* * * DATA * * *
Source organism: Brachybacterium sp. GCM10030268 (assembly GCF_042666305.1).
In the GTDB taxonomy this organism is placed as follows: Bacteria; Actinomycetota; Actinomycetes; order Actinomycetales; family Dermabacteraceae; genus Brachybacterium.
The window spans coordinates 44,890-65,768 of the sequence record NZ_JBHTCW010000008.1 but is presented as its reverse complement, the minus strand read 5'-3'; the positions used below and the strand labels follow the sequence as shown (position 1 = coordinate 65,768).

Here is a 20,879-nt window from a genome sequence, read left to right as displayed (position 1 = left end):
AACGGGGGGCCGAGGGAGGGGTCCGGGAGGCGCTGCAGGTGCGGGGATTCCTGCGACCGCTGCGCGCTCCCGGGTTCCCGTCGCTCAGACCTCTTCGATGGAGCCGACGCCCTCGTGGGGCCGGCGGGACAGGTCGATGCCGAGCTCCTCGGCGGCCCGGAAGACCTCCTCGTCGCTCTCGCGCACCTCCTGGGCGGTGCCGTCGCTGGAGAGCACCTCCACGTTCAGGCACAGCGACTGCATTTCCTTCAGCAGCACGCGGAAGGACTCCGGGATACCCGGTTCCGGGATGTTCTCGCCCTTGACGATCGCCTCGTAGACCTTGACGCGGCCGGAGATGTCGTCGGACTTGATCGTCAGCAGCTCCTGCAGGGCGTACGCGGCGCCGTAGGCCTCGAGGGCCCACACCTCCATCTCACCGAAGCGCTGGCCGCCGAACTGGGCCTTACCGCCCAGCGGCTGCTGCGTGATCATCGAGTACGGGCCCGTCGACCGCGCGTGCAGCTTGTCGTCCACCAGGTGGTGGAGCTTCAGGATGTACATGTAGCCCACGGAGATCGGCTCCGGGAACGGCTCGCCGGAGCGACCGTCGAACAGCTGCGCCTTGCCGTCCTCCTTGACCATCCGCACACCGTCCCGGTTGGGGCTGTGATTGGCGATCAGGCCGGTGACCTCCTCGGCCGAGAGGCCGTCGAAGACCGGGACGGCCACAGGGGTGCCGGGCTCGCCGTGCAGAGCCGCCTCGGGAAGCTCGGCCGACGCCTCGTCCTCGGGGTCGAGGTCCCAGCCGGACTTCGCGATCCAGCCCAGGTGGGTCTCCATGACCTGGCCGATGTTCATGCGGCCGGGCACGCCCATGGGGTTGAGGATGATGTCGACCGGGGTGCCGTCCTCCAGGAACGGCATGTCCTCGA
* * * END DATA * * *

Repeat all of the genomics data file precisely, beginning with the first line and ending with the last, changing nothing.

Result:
Source organism: Brachybacterium sp. GCM10030268 (assembly GCF_042666305.1).
In the GTDB taxonomy this organism is placed as follows: Bacteria; Actinomycetota; Actinomycetes; order Actinomycetales; family Dermabacteraceae; genus Brachybacterium.
The window spans coordinates 44,890-65,768 of the sequence record NZ_JBHTCW010000008.1 but is presented as its reverse complement, the minus strand read 5'-3'; the positions used below and the strand labels follow the sequence as shown (position 1 = coordinate 65,768).

Here is a 20,879-nt window from a genome sequence, read left to right as displayed (position 1 = left end):
AACGGGGGGCCGAGGGAGGGGTCCGGGAGGCGCTGCAGGTGCGGGGATTCCTGCGACCGCTGCGCGCTCCCGGGTTCCCGTCGCTCAGACCTCTTCGATGGAGCCGACGCCCTCGTGGGGCCGGCGGGACAGGTCGATGCCGAGCTCCTCGGCGGCCCGGAAGACCTCCTCGTCGCTCTCGCGCACCTCCTGGGCGGTGCCGTCGCTGGAGAGCACCTCCACGTTCAGGCACAGCGACTGCATTTCCTTCAGCAGCACGCGGAAGGACTCCGGGATACCCGGTTCCGGGATGTTCTCGCCCTTGACGATCGCCTCGTAGACCTTGACGCGGCCGGAGATGTCGTCGGACTTGATCGTCAGCAGCTCCTGCAGGGCGTACGCGGCGCCGTAGGCCTCGAGGGCCCACACCTCCATCTCACCGAAGCGCTGGCCGCCGAACTGGGCCTTACCGCCCAGCGGCTGCTGCGTGATCATCGAGTACGGGCCCGTCGACCGCGCGTGCAGCTTGTCGTCCACCAGGTGGTGGAGCTTCAGGATGTACATGTAGCCCACGGAGATCGGCTCCGGGAACGGCTCGCCGGAGCGACCGTCGAACAGCTGCGCCTTGCCGTCCTCCTTGACCATCCGCACACCGTCCCGGTTGGGGCTGTGATTGGCGATCAGGCCGGTGACCTCCTCGGCCGAGAGGCCGTCGAAGACCGGGACGGCCACAGGGGTGCCGGGCTCGCCGTGCAGAGCCGCCTCGGGAAGCTCGGCCGACGCCTCGTCCTCGGGGTCGAGGTCCCAGCCGGACTTCGCGATCCAGCCCAGGTGGGTCTCCATGACCTGGCCGATGTTCATGCGGCCGGGCACGCCCATGGGGTTGAGGATGATGTCGACCGGGGTGCCGTCCTCCAGGAACGGCATGTCCTCGA